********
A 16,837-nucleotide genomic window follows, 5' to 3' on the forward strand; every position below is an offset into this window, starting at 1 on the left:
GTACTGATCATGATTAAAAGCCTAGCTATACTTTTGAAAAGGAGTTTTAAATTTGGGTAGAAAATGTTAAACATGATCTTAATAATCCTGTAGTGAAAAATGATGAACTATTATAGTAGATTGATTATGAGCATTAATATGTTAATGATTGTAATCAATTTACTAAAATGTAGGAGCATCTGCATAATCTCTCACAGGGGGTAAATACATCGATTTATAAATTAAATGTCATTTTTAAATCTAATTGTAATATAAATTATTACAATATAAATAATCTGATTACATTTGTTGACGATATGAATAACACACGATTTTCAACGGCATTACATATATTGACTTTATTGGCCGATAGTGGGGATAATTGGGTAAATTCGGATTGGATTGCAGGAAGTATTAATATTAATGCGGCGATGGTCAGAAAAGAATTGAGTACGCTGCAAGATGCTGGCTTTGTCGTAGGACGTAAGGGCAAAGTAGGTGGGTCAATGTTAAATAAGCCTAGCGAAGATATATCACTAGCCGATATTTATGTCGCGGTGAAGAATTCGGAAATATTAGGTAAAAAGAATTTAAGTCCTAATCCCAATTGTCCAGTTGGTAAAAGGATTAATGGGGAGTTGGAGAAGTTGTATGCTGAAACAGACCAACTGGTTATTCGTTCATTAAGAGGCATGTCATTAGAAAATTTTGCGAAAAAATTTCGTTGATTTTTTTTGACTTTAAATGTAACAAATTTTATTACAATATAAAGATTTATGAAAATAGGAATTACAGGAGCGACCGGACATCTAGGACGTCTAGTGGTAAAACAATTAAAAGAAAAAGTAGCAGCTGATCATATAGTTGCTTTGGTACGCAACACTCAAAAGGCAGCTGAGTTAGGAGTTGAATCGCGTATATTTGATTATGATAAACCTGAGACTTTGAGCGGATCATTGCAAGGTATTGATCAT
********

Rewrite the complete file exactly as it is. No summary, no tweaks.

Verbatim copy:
A 16,837-nucleotide genomic window follows, 5' to 3' on the forward strand; every position below is an offset into this window, starting at 1 on the left:
GTACTGATCATGATTAAAAGCCTAGCTATACTTTTGAAAAGGAGTTTTAAATTTGGGTAGAAAATGTTAAACATGATCTTAATAATCCTGTAGTGAAAAATGATGAACTATTATAGTAGATTGATTATGAGCATTAATATGTTAATGATTGTAATCAATTTACTAAAATGTAGGAGCATCTGCATAATCTCTCACAGGGGGTAAATACATCGATTTATAAATTAAATGTCATTTTTAAATCTAATTGTAATATAAATTATTACAATATAAATAATCTGATTACATTTGTTGACGATATGAATAACACACGATTTTCAACGGCATTACATATATTGACTTTATTGGCCGATAGTGGGGATAATTGGGTAAATTCGGATTGGATTGCAGGAAGTATTAATATTAATGCGGCGATGGTCAGAAAAGAATTGAGTACGCTGCAAGATGCTGGCTTTGTCGTAGGACGTAAGGGCAAAGTAGGTGGGTCAATGTTAAATAAGCCTAGCGAAGATATATCACTAGCCGATATTTATGTCGCGGTGAAGAATTCGGAAATATTAGGTAAAAAGAATTTAAGTCCTAATCCCAATTGTCCAGTTGGTAAAAGGATTAATGGGGAGTTGGAGAAGTTGTATGCTGAAACAGACCAACTGGTTATTCGTTCATTAAGAGGCATGTCATTAGAAAATTTTGCGAAAAAATTTCGTTGATTTTTTTTGACTTTAAATGTAACAAATTTTATTACAATATAAAGATTTATGAAAATAGGAATTACAGGAGCGACCGGACATCTAGGACGTCTAGTGGTAAAACAATTAAAAGAAAAAGTAGCAGCTGATCATATAGTTGCTTTGGTACGCAACACTCAAAAGGCAGCTGAGTTAGGAGTTGAATCGCGTATATTTGATTATGATAAACCTGAGACTTTGAGCGGATCATTGCAAGGTATTGATCAT